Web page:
One of the Center’s
cornerstone programs is the Fellows program.
The Fellows program is a unique and multidisciplinary
effort that brings together academics and military
professionals to study a specific topic in the field of
military ethics and leadership.
The Fellows meet together for a weekly seminar, host
guest speakers, conduct independent and joint research,
travel to meet with other experts in the field, publish
their findings in journals and books, produce instructional
materials for the Academy curriculum, and make presentations
at the Academy and other national and international forums.
Each year, the Center
advertises widely for civilian candidates interested in the
The Distinguished Chair in Ethics and the Center’s Director
of Research review all submitted applications, conduct phone
interviews, check references and narrow the field to six to
A committee composed of the Center Director, Deputy Center
Director, Distinguished Chair in Ethics, Distinguished Chair
of Leadership and Center’s Director of Research choose two
Resident Fellows and two Non-Resident Fellows from these
finalists to serve in the upcoming academic year.
The Fellows program is funded through the generosity
of the Naval Academy Classes of 1958 and 1962 and SAIC. This
Center program has been in existence since Academic Year
on the Naval Academy and Other Institutions:
Research accomplished by
the Fellows makes a significant impact on education at the
Naval Academy and policy making within our national
Fellows interact with
midshipmen in the classroom, both as adjunct instructors and
seminar leaders, and provide professional development
opportunities for instructors and professors in the
Department of Leadership, Ethics, and Law (LEL).
As Fellows tackle emerging issues in military ethics
and leadership, they are able to develop case studies and
other instructional materials to support the core and
elective courses offered by LEL and take on a mentoring role
for midshipmen interested in the topics pursued by the
The Fellows research is
also designed to inform the highest levels of naval service
leadership about emerging ethics and leadership challenges
for the foreseeable future.
At the conclusion of the research effort, the Center
hosts the McCain Conference
where the Fellows are joined by military and civilian
educators from the nation’s service academies and war
colleges and other thought leaders to discuss and debate the
research conducted at the Naval Academy. Policy
issues and recommendations emerging from the McCain
conference are shared with the Secretary of the Navy, Chief
of Naval Operations and the Commandant of the Marine Corps.
Additionally, because of the participation of the Fellows in
high visibility conferences and meetings and the
publications they produce, their work enhances the influence
and prestige of the Stockdale Center and the Naval Academy
Academic Year 2012-13 Research Effort
research and McCain Conference will examine great power decline—with emphases on assessing US prospects, identifying causes of decline (including cultural/ethical), and recommending appropriate courses of action to military and political leaders.
addition to this year's fellow the
following individuals are participating in this year’s work:
Dr. Ed Barrett,
Co-Facilitator, Director of Strategy and Research, Stockdale
Center, U.S. Naval Academy
Dr. George Lucas,
Co-Facilitator, Distinguished Chair in Ethics, Stockdale
Center, U.S. Naval Academy
Dr. Michael Skerker, Seminar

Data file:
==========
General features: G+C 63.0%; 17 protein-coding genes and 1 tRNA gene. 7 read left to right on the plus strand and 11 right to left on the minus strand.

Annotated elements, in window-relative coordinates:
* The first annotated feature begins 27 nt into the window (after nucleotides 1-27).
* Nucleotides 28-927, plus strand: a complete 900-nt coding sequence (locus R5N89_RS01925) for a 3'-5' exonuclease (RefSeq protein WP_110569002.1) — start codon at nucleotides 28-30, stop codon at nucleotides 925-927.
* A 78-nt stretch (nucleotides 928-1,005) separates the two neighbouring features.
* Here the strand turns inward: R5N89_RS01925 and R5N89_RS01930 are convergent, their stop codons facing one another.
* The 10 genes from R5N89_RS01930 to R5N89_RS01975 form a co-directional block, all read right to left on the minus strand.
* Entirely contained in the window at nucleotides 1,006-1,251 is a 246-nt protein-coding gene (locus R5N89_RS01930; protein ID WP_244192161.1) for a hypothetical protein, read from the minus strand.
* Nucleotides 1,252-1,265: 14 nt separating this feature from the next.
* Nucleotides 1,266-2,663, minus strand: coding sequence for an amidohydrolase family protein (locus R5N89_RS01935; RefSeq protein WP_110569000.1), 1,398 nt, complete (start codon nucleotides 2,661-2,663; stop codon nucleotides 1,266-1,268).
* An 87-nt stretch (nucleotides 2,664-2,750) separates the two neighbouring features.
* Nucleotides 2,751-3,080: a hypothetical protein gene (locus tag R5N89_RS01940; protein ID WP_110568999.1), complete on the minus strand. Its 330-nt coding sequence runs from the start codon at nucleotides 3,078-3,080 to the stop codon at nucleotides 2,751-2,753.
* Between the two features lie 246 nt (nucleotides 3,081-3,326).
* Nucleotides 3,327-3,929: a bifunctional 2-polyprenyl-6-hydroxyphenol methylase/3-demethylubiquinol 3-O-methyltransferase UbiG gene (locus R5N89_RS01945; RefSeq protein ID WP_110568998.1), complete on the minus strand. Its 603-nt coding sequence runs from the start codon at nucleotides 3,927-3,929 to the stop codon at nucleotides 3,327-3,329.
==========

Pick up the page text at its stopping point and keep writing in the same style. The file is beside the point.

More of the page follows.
Participant, U.S. Naval Academy
MAJ Jeff McCarthy, USMC, Assistant Director, Stockdale Center
If you are interested in applying for this opportunity during the 2013-2014 academic year, please apply here.
Funded by USNA Classes of 1958, 1962 and 1967
September 2012 - May 2013
- Dr. Scott Davis : Dr. Davis was born in Texas and grew up on the Stanford campus. He received an A.B. summa cum laude from Bowdoin College, followed by a Ph.D. from Princeton University. Davis taught at Columbia University, the University of Southern California, and Princeton University before being appointed the Lewis T. Booker Professor of Religion and Ethics at the University of Richmond. He is the author of
Warcraft and the Fragility of Virtue (Idaho, 1992; Wipf & Stock, 2011),
Religion and Justice in the War over Bosnia (Routledge, 1996), and
Believing and Acting (Oxford, 2012).
- Dr. Chris Hill : Dr. Hill earned his Ph.D. from The University of Texas at Austin in 2008 and has advanced degrees in both medieval and modern European history. He has taught at the University of Texas and Hamilton College, where he received the Sidney Wertimer Award for excellence in teaching in 2010. A legal historian by training, he is particularly interested in the relationship between religion and law during the high Middle Ages and the impact that relationship had on the idea of individual liberty in the developing English common law. An ardent critic of political orthodoxy in academe, he wrote while a graduate student a novel satirizing political correctness on a fictional college campus. The book,
Virtual Morality, won the Editors’ Book Award from Pushcart Press in the year 2000. His reviews have appeared in the Wall Street Journal. He is currently researching the history of the concept of liberty as a Bakwin Fellow at the AHI. He and his wife, Stephanie, live with their three children in Waterville, NY.
- Dr. Alek Chance : Dr. Chance was born and raised in Moscow, Idaho, and completed a BA from St. John’s College and a PhD in political theory from Boston College. He has taught international relations and political theory at Boston College and Loyola University Maryland, and is currently working on a book on power and ethics in Thucydides’ History of the Peloponnesian War.Has taught international relations and political theory at Boston College and Loyola University Maryland, and is currently working on a book on power and ethics in Thucydides’ History of the Peloponnesian War.